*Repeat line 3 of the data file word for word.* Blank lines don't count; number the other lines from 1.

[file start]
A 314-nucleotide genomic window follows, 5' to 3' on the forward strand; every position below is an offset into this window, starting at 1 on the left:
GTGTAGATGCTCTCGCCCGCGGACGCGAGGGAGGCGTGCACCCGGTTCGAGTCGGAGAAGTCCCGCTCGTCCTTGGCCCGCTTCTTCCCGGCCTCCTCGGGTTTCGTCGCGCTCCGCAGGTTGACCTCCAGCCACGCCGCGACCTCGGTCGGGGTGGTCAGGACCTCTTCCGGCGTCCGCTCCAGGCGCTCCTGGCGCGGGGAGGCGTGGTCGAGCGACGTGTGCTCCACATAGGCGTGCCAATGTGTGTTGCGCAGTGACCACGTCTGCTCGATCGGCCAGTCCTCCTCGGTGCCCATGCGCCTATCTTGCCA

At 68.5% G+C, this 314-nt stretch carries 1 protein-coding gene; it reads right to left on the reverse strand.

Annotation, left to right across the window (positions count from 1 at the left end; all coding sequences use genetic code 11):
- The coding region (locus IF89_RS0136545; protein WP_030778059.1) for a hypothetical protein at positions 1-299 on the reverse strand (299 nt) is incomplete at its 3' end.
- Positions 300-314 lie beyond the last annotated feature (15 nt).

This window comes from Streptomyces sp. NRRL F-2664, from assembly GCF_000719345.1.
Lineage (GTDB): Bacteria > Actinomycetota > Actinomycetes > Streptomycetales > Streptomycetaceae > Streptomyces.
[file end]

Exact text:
At 68.5% G+C, this 314-nt stretch carries 1 protein-coding gene; it reads right to left on the reverse strand.